Introduction: Raspberry Pi Home Cloud

Hi, and welcome to my instructable!

here I'm gonna show you how to set up your Raspberry Pi to function as a Cloud, you know? Just like Dropbox!

first, lets add a short MoSCoW list:

Must have:

One thing this PiCloud must definitely have is a good accessibility, you should be able to acces it from every computer in the house.

Should have:

What this PiCloud should have is a good case to keep it away from dust and protect it.

Could have:

What the PiCloud could have is accessibility from the net, with this I mean the possibility to acces it from any PC, anywhere.

Wont have:

The function this PiCloud wont have is HUGE storage space, I mean, it's a private server/cloud, why would I want thousands and thousands Gb's?

Now that we've got that list done, lets start with the next, here is all the stuff you're gonna need:

  • ABS (you know, the stuff that goes into the 3D printers).
  • Triplex (you know, the stuff that goes into the laser cutter).
  • Raspberry Pi (in this instructable I'll be using the Pi model B, but any model will do fine).
  • A power adapter for the Pi (any phone adapter will work).
  • A SD card for your Pi to boot on.
  • A monitor (Not for the whole project, just to set some things up).
  • A keyboard (Same story as the monitor).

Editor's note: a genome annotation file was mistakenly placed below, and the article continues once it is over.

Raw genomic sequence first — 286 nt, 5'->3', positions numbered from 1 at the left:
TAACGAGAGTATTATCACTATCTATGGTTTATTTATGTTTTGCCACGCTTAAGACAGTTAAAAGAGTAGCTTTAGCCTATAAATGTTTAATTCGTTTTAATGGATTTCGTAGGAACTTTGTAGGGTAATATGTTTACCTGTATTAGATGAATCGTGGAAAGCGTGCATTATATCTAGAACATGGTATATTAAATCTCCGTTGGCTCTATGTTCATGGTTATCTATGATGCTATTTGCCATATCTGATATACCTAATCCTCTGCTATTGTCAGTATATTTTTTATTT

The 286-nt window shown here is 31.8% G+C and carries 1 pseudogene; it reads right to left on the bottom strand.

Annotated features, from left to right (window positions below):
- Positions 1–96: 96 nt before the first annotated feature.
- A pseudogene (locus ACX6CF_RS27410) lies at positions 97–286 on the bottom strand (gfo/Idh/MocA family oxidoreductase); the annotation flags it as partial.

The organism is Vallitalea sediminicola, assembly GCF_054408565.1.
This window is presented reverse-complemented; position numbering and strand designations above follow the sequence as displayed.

• A mouse (Same story as the monitor and keyboard).
  • An Ethernet cable.
  • An USB stick or External HDD.
  • A laptop, for installation purposes.

We've now got two solid lists of what we want and what we need. let's add the third list, and then we're almost done for this step.

Tools needed:

  • A Lasercutter, usually found in a fablab.
  • A 3D Printer, usually found in a fablab.
  • A Dremel tool.

"Yo dawg, I heard you like reading lists, so Imma put a list in your list so you can read lists while you read lists."

In this last list I'd like to put some links to instructables, sites, etc. which I used to create this server.

So, that's it for the lists, let's proceed to step 1.

Step 1: 3D Printing the Case.

Sure, it's all possible to buy a case, it saves lot's of work and time, but you know, they cost money....